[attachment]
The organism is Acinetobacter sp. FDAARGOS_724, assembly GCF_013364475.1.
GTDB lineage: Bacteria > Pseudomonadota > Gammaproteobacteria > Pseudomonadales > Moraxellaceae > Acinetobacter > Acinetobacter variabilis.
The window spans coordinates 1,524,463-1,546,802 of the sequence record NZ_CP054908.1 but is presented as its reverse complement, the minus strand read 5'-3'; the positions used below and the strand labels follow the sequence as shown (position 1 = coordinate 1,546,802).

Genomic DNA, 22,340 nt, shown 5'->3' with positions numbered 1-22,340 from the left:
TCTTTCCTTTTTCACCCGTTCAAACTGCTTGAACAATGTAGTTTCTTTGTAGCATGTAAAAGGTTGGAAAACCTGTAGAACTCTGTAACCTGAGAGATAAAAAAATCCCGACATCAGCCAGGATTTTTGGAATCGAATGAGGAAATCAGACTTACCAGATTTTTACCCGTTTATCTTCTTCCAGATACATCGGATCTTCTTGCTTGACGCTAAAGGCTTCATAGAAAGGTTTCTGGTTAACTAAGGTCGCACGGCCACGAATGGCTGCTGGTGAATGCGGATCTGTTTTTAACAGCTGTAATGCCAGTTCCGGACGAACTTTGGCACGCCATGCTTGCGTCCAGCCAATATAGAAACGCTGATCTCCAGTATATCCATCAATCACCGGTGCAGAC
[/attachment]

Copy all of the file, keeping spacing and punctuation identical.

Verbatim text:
The organism is Acinetobacter sp. FDAARGOS_724, assembly GCF_013364475.1.
GTDB lineage: Bacteria > Pseudomonadota > Gammaproteobacteria > Pseudomonadales > Moraxellaceae > Acinetobacter > Acinetobacter variabilis.
The window spans coordinates 1,524,463-1,546,802 of the sequence record NZ_CP054908.1 but is presented as its reverse complement, the minus strand read 5'-3'; the positions used below and the strand labels follow the sequence as shown (position 1 = coordinate 1,546,802).

Genomic DNA, 22,340 nt, shown 5'->3' with positions numbered 1-22,340 from the left:
TCTTTCCTTTTTCACCCGTTCAAACTGCTTGAACAATGTAGTTTCTTTGTAGCATGTAAAAGGTTGGAAAACCTGTAGAACTCTGTAACCTGAGAGATAAAAAAATCCCGACATCAGCCAGGATTTTTGGAATCGAATGAGGAAATCAGACTTACCAGATTTTTACCCGTTTATCTTCTTCCAGATACATCGGATCTTCTTGCTTGACGCTAAAGGCTTCATAGAAAGGTTTCTGGTTAACTAAGGTCGCACGGCCACGAATGGCTGCTGGTGAATGCGGATCTGTTTTTAACAGCTGTAATGCCAGTTCCGGACGAACTTTGGCACGCCATGCTTGCGTCCAGCCAATATAGAAACGCTGATCTCCAGTATATCCATCAATCACCGGTGCAGAC